Child violence still remains a hot issue in Georgia based on a recent survey carried out by UNICEF, through which the majority of respondents believe that harsh parenting methods are effective and justified.
UNICEF: Sixty percent of Georgians believe harsh parenting as more effective
By Thea Mariamidze
Tuesday, May 19
After two years the situation has not changed a lot and child violence is still an unresolved issue. It may be physical, emotional or sexual, the organization states.
The representatives of UNICEF think that the problem is in state mechanism and in lack of information.
According to them it is a huge problem, with 60% of citizens considering violence against children as acceptable disciplinary approach.
“Violence is everywhere. It happens in all countries, at all levels of society”, said Sascha Graumann, UNICEF Representative in Georgia. “But all too often, violence against children is invisible because it occurs within homes and families or because people turn a blind eye to it. UNICEF has been working with the Government of Georgia and USAID to advance the child protection referral procedures but in order to make this institutional mechanism work properly it is crucial that we all are active and speak out when we see such violence.” Graumann added.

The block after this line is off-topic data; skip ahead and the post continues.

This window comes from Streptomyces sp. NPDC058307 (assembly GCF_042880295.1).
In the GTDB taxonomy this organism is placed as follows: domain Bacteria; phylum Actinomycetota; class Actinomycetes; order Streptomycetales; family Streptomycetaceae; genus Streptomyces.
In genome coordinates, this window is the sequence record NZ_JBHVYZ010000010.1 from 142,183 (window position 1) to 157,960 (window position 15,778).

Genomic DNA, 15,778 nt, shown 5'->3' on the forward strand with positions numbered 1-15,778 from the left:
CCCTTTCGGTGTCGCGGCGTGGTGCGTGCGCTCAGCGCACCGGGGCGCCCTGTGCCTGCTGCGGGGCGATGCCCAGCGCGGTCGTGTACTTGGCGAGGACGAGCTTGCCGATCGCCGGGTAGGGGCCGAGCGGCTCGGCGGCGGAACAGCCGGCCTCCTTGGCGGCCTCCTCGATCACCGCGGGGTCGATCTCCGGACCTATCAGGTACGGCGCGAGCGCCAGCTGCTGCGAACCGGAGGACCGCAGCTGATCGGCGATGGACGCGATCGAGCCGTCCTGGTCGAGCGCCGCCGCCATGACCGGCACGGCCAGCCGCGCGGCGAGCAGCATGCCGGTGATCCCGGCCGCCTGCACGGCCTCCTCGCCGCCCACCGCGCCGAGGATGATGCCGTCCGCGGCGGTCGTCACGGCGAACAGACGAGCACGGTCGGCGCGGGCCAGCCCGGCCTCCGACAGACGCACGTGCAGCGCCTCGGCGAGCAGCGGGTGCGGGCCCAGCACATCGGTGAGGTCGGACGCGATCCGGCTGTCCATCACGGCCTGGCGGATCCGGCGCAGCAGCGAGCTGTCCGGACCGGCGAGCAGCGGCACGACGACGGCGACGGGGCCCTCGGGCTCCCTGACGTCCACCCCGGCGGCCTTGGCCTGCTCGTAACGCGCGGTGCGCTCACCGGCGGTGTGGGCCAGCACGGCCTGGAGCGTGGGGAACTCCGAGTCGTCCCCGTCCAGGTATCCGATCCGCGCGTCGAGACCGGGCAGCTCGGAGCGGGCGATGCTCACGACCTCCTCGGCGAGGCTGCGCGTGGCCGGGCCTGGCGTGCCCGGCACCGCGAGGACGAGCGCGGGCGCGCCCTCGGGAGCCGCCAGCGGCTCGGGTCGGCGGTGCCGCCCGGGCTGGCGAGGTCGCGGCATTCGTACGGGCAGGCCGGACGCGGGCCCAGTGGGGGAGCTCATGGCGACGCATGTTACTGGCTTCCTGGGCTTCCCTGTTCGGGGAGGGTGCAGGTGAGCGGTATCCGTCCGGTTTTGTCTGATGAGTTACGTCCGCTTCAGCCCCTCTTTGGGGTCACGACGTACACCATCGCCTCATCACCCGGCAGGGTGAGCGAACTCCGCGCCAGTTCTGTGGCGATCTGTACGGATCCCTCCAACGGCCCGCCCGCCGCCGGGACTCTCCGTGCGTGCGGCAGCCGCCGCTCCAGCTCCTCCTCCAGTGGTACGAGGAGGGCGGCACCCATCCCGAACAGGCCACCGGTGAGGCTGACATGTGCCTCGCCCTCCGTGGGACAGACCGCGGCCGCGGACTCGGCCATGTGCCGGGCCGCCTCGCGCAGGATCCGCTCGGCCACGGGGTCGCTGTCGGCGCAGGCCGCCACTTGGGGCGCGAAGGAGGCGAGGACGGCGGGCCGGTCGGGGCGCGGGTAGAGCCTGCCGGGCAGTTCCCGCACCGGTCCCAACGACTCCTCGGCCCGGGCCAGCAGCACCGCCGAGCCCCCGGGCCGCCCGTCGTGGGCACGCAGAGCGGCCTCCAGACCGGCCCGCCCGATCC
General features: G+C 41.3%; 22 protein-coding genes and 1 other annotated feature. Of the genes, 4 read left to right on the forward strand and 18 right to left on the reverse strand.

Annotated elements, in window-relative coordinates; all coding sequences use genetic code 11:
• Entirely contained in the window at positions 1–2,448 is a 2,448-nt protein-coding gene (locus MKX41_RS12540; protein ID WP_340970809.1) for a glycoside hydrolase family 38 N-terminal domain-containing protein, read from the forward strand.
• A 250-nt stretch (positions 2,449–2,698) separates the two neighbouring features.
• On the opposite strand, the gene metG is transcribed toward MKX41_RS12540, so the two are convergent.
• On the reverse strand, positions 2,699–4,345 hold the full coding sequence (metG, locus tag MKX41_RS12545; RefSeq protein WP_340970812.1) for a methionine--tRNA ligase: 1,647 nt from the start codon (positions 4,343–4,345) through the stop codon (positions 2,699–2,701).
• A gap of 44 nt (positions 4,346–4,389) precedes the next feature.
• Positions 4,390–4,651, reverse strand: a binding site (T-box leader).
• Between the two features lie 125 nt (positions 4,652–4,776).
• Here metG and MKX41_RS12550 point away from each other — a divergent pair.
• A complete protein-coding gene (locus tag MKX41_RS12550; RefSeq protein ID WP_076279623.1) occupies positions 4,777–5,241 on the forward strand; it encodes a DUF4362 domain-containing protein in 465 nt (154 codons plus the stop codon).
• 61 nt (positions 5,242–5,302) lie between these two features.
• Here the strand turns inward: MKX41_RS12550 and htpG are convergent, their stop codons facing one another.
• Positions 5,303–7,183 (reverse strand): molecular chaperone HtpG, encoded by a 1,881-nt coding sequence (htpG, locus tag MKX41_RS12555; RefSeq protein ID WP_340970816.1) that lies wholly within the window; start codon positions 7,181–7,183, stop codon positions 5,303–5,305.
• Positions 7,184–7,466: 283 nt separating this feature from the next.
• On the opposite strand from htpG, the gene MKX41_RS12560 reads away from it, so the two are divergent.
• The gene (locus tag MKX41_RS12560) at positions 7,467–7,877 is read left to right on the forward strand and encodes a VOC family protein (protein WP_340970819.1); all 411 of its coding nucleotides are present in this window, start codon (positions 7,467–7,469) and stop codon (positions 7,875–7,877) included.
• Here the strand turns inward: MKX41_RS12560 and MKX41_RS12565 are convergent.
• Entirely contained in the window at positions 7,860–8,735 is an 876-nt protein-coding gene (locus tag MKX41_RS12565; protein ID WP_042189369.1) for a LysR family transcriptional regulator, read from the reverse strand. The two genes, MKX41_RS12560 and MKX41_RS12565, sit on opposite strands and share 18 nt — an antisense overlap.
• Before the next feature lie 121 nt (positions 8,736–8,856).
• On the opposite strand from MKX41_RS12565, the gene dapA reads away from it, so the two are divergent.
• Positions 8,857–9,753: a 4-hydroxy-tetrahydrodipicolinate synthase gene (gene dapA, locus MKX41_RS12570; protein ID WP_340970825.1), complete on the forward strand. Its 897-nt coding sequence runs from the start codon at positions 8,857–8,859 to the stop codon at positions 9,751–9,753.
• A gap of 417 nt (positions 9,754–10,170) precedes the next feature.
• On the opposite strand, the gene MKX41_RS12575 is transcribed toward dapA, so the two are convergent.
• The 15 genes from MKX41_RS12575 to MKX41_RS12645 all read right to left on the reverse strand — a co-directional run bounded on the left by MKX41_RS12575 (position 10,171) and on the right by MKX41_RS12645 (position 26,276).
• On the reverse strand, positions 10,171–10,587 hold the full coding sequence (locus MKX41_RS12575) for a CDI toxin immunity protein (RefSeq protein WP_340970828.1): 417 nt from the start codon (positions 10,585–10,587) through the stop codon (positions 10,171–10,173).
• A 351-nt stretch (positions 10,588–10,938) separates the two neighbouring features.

The head of UNICEF program Maia Kurtsikidze believes that it is necessary to carry out educational work as well as the communication campaign aimed at changing the social norms.
Psychologists think that in the process of shaping children’s psychology, the initial stages of childhood are vital.
Children’s psychologist Lika Butsashvili said that childhood problems may affect the future life of a person.
“It is very common that people who were the victims of violence in childhood become violators in the future themselves,” she stressed.
The members of the Georgian Young Lawyers' Association (GYLA) think that the problem is universal.
The head of GYLA Ana Natsvlishvili thinks that every state institution which can influence the public opinion should do their best to eliminate all types of domestic violence in the country.
In 2015 Georgia signed the Lanzarote Convention and became the member of the countries who consider any kind of violence a breach of the law.
According to them it is crucial that the legislation followed the provisions of the Lanzarote Convention which is an effective blueprint as to how national legislation should protect the child by preventing the violence.
But whether or not the Lanzarote Convention will be a solution for Georgia’s increased Child Abuse Problem is still unknown, and the problem remains topical.